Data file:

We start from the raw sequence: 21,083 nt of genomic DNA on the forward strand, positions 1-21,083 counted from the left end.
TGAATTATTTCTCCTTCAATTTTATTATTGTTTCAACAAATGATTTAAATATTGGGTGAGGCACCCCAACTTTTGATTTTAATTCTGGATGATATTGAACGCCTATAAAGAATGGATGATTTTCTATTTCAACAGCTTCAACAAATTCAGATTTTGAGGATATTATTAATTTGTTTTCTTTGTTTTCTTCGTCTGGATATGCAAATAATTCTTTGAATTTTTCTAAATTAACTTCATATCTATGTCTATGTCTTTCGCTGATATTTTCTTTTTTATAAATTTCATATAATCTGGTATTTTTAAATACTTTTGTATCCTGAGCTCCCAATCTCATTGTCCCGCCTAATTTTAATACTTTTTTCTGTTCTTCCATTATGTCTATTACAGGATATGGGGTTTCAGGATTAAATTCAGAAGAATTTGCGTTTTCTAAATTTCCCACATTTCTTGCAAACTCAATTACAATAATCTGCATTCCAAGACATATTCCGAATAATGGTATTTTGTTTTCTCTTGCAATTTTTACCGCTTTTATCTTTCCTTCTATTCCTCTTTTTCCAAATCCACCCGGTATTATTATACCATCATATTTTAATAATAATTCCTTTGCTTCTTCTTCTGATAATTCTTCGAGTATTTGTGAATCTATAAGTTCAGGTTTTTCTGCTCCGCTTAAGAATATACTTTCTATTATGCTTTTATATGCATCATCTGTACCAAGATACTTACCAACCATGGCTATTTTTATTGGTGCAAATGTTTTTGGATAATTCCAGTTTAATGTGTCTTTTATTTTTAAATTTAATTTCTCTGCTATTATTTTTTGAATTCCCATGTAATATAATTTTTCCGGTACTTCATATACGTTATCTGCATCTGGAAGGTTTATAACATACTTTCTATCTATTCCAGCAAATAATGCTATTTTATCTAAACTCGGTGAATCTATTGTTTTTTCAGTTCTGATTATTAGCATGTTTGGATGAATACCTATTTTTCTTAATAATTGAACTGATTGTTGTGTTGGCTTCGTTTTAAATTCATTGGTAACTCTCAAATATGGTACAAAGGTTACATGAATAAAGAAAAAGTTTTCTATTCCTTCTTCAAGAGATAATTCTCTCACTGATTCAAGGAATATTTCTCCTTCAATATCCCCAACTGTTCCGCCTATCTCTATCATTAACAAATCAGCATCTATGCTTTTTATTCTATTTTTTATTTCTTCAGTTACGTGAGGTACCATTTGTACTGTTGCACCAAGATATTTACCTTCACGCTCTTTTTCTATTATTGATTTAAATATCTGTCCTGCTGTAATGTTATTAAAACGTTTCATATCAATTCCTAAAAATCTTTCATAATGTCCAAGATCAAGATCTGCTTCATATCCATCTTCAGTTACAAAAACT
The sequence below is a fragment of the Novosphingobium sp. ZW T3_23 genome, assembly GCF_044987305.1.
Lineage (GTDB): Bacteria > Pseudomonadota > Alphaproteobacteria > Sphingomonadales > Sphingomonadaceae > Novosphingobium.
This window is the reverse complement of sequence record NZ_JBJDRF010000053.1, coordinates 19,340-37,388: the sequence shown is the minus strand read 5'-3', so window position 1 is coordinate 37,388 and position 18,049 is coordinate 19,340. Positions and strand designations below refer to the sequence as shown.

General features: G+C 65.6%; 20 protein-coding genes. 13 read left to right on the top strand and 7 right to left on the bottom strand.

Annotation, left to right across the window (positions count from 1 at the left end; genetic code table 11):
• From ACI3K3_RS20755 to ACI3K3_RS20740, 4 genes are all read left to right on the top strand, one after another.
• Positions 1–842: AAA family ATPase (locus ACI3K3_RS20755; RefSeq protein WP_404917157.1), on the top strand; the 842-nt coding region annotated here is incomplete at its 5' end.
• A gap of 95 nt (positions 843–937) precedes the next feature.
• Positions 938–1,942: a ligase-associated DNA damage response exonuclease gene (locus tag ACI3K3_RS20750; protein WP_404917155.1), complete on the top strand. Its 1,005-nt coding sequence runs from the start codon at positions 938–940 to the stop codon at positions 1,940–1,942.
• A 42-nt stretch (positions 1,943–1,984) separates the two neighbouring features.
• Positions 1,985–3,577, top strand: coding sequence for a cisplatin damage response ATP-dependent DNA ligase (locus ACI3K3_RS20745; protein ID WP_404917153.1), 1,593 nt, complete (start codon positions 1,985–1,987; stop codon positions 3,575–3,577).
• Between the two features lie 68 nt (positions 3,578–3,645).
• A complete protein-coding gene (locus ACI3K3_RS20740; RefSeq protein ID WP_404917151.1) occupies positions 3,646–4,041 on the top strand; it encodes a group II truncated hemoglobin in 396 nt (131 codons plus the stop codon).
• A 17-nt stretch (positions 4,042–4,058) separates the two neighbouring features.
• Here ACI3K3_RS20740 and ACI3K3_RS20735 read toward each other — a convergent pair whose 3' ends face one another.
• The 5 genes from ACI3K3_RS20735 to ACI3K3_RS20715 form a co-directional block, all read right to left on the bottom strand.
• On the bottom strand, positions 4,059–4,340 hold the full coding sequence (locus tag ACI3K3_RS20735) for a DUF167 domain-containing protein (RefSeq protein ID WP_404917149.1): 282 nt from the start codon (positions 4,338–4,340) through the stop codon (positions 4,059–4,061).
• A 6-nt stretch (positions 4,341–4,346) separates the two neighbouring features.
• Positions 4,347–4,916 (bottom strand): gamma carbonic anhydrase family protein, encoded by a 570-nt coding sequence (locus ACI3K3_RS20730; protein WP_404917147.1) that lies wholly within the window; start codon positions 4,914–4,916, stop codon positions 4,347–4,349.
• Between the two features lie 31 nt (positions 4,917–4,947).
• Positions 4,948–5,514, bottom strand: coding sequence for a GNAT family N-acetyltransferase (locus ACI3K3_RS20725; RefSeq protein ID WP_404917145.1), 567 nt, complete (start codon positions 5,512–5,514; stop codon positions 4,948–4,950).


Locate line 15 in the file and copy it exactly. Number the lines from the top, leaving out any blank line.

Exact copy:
• A complete protein-coding gene (locus ACI3K3_RS20740; RefSeq protein ID WP_404917151.1) occupies positions 3,646–4,041 on the top strand; it encodes a group II truncated hemoglobin in 396 nt (131 codons plus the stop codon).